From flat to pitched
Choosing the right roof for your home is an important decision.
Nothing makes a statement about your home quite like the roof. Whether your design tastes are contemporary or traditional, each roof shape provides a distinct set of aesthetic and performance advantages. Different roof styles can also be combined to create a bespoke solution that suits your home’s look and location in the perfect way.
Contemporary yet subtle, flat roofs have grown in popularity in recent years. With a slope between 1 to 10 degrees, this roof shape is particularly common in warmer climates with less rain and snowfall. From a serene elevated garden to a functional terrace, you can also use the flat surface to create an extra living space for your family.
A gable roof is one everyone is most familiar with. Also called a ‘saddle roof’, a pitched gable roof is one of the most popular roof shapes and has been used for centuries due to its domestic look and structural strength.
Also known as a ‘shed roof’, this single-sloped design is typically angled towards the side of your home that is most exposed to wind, rain or snow. In addition to providing reassuring protection, the asymmetric shape allows for large areas of glazing on the higher side of your home, letting in plenty of sunlight.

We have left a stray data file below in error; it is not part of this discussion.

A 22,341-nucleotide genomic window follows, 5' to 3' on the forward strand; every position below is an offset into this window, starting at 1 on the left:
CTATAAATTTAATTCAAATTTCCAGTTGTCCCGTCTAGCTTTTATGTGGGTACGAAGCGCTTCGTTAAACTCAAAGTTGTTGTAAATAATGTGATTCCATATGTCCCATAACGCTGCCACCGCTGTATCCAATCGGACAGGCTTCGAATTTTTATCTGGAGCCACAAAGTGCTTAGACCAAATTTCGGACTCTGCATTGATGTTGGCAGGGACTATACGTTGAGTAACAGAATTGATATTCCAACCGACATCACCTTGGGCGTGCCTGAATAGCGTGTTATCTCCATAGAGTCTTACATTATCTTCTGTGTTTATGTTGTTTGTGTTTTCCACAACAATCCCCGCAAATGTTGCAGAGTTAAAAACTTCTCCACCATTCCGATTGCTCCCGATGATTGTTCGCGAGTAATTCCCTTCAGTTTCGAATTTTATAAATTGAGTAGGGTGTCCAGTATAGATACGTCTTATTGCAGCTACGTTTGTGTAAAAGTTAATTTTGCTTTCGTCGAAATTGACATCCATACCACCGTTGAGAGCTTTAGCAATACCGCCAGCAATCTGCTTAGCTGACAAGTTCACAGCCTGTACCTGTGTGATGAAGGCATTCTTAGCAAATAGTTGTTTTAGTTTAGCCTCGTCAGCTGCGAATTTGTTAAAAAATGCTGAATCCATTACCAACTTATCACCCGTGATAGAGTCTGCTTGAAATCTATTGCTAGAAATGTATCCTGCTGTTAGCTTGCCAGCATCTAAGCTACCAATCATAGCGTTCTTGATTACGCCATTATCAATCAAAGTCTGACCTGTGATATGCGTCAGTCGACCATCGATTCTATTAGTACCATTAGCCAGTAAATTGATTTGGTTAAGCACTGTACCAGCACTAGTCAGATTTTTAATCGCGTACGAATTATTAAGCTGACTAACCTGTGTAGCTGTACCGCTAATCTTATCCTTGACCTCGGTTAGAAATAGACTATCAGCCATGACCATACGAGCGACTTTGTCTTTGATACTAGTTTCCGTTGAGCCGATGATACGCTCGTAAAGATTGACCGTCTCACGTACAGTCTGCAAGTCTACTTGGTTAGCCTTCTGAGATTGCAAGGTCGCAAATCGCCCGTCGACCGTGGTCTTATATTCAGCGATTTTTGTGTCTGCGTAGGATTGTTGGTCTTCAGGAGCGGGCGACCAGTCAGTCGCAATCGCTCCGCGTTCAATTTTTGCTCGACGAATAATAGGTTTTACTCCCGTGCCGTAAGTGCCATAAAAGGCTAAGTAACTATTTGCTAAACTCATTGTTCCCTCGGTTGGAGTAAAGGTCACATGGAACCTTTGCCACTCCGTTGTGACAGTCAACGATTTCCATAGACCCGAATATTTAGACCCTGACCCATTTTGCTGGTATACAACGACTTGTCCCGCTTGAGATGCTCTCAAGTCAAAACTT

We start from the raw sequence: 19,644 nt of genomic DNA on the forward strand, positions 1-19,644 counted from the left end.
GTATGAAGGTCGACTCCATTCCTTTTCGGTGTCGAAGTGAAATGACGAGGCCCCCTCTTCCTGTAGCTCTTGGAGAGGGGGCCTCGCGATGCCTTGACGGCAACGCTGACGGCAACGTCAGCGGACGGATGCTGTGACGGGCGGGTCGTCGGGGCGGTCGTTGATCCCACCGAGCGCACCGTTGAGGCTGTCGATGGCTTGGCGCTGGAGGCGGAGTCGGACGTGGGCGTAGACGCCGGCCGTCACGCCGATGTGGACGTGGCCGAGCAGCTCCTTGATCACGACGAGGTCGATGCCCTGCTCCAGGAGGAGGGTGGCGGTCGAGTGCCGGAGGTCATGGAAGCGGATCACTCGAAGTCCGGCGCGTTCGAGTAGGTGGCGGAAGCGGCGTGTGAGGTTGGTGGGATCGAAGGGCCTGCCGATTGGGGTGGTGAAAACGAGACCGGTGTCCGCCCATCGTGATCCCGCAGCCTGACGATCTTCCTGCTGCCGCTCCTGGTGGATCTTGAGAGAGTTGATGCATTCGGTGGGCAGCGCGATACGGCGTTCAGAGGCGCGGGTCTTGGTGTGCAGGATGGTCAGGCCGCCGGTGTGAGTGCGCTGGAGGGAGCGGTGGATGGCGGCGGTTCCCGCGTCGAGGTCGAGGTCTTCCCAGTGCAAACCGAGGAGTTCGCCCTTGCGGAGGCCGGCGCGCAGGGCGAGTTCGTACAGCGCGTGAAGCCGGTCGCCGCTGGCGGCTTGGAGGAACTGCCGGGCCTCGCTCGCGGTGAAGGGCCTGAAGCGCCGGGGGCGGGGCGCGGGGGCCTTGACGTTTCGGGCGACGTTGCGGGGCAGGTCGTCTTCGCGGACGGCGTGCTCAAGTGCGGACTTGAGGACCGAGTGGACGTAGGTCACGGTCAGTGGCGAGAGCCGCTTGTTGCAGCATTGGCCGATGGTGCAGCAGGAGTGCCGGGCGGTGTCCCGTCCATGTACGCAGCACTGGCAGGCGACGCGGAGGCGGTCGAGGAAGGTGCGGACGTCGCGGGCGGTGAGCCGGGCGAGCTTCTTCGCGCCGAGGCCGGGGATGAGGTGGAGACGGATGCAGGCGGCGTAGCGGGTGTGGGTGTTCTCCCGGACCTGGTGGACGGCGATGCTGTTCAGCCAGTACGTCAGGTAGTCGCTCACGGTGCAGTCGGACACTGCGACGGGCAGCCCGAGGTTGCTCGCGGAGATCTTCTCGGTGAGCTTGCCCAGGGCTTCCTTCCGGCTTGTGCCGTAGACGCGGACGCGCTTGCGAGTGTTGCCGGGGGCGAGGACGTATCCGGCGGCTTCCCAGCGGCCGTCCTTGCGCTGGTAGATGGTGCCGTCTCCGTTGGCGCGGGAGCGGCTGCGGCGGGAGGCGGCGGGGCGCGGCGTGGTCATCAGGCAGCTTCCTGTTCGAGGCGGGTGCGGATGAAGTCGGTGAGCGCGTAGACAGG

Hipped roofs slope on all sides to create a traditional profile that evokes thoughts of home and comfort. The lack of flat and vertical surfaces make these types of roofs more stable and durable in high winds, as well as providing reliable snow and rain drainage.
A combination of the gable and hipped roof designs, this roof features a large gable end with shortened, clipped edges. This results in a stable roof which is especially suited to rectangular homes often exposed to strong winds.
Working on two sides like a gable roof, gambrel roofs are characterised by having two slopes on each side instead of one. The top slope is at a much lower pitch than the bottom, often at a steep, almost vertical angle. As well as being extremely eye-catching, it also creates a more practical space in your home’s attic, allowing family life to thrive and expand.
Featuring a double slope on every side, Mansard roofs were a popular sight in 17th Century Paris. This elegant, classical design maximises space in the attic whilst adding an edge of prestige and sophistication to your property.